Yodel-ay-hee-hoo!

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Eggstravaganza

Hoo! One of those weeks folks.

We’re coming up on Winter Carnival week, so I have a few responsibilities there. Mostly just rehearsing for a concert. Doctor’s appointment for a check up this week. A few friends visiting. All good things! And of course, I’m getting this show we’re writing started – Thanks so much to those who are following our theatrical adventures at the show blog and on Facebook … The Facebook Group climbed to over 100 members in one day! If you’re on Facebook, the group name is “At Saranac,” the title of the show.

My friend Hideaway Hill gave me the best idea – Share my egg recipes. Being as we have tons of eggs from the girls, I have a ton of neat recipes. Here they are folks. They’re in my own recipe language, so if you have a question, just ask. Catch you before the weekend – I gotta go cook some eggs.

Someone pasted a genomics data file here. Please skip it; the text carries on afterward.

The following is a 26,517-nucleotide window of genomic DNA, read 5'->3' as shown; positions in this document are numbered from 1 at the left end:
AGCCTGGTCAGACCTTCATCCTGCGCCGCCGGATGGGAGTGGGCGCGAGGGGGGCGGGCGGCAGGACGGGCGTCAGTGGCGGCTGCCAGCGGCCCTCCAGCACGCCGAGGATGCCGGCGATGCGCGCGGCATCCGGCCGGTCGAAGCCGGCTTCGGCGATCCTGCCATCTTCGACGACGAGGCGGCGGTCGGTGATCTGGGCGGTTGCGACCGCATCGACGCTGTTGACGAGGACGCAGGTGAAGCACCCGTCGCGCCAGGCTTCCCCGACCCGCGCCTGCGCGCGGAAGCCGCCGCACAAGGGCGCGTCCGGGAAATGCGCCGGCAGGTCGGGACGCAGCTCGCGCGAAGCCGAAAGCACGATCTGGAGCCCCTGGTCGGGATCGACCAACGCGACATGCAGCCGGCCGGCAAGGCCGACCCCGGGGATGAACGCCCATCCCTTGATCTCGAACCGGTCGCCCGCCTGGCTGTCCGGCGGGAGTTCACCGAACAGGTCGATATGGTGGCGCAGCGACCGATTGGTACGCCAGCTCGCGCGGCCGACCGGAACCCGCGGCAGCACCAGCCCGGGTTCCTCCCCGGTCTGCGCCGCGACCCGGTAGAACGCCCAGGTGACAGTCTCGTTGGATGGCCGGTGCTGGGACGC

Breakfast Casserole
½ lb sausage – cooked
5 eggs
3 cups of cubed bread
1 ½ cups of milk
4 oz shredded cheddar cheese
1 t dry mustard
salt and pepper to taste
Mix all in large bowl – let sit so bread can soak. Butter 9×12 dish – pour all in – bake @ 375 for an hour.
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Egg Noodles
l cup of flour for each egg
3 tbsp. rich milk for each egg
salt to taste
Mix together, might have to add a little flour to make a stiffer dough, or if you like the feel of the soft dough, just roll it using more flour to keep it from sticking . . . let dry for awhile, cut into strips and drop into boiling broth.  . . .cook until tender.
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Baked Eggs
Place one or two eggs in a ramekin or in muffin tin with 1/2 tbsp of butter underneath. Add tbsp of cream to the top of each. Top with parsley and chives and cheese of your choice. Simmer in a pan of water on top of stove until done, or bake at 400F with a pan of water underneath.